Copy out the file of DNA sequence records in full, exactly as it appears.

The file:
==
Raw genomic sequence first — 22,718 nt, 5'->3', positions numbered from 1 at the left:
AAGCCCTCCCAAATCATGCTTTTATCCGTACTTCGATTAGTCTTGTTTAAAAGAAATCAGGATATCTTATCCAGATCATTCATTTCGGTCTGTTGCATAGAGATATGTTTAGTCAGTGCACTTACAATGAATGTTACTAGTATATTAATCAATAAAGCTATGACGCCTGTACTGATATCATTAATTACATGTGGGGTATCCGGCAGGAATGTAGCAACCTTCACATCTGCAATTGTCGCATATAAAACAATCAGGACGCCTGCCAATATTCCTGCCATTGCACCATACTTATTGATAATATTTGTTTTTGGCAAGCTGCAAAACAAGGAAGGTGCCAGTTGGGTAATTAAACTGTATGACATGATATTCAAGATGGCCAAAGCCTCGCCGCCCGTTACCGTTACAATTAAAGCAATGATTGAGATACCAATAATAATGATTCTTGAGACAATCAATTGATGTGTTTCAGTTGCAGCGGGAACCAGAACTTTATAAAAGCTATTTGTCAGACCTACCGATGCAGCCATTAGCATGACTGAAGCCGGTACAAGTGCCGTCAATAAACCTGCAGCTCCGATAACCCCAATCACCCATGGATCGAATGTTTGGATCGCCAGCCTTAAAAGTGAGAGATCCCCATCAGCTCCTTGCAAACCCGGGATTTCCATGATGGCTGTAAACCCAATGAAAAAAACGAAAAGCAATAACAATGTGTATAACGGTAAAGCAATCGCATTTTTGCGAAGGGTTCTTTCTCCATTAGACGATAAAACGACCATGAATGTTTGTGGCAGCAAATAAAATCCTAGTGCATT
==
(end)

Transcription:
Raw genomic sequence first — 22,718 nt, 5'->3', positions numbered from 1 at the left:
AAGCCCTCCCAAATCATGCTTTTATCCGTACTTCGATTAGTCTTGTTTAAAAGAAATCAGGATATCTTATCCAGATCATTCATTTCGGTCTGTTGCATAGAGATATGTTTAGTCAGTGCACTTACAATGAATGTTACTAGTATATTAATCAATAAAGCTATGACGCCTGTACTGATATCATTAATTACATGTGGGGTATCCGGCAGGAATGTAGCAACCTTCACATCTGCAATTGTCGCATATAAAACAATCAGGACGCCTGCCAATATTCCTGCCATTGCACCATACTTATTGATAATATTTGTTTTTGGCAAGCTGCAAAACAAGGAAGGTGCCAGTTGGGTAATTAAACTGTATGACATGATATTCAAGATGGCCAAAGCCTCGCCGCCCGTTACCGTTACAATTAAAGCAATGATTGAGATACCAATAATAATGATTCTTGAGACAATCAATTGATGTGTTTCAGTTGCAGCGGGAACCAGAACTTTATAAAAGCTATTTGTCAGACCTACCGATGCAGCCATTAGCATGACTGAAGCCGGTACAAGTGCCGTCAATAAACCTGCAGCTCCGATAACCCCAATCACCCATGGATCGAATGTTTGGATCGCCAGCCTTAAAAGTGAGAGATCCCCATCAGCTCCTTGCAAACCCGGGATTTCCATGATGGCTGTAAACCCAATGAAAAAAACGAAAAGCAATAACAATGTGTATAACGGTAAAGCAATCGCATTTTTGCGAAGGGTTCTTTCTCCATTAGACGATAAAACGACCATGAATGTTTGTGGCAGCAAATAAAATCCTAGTGCATT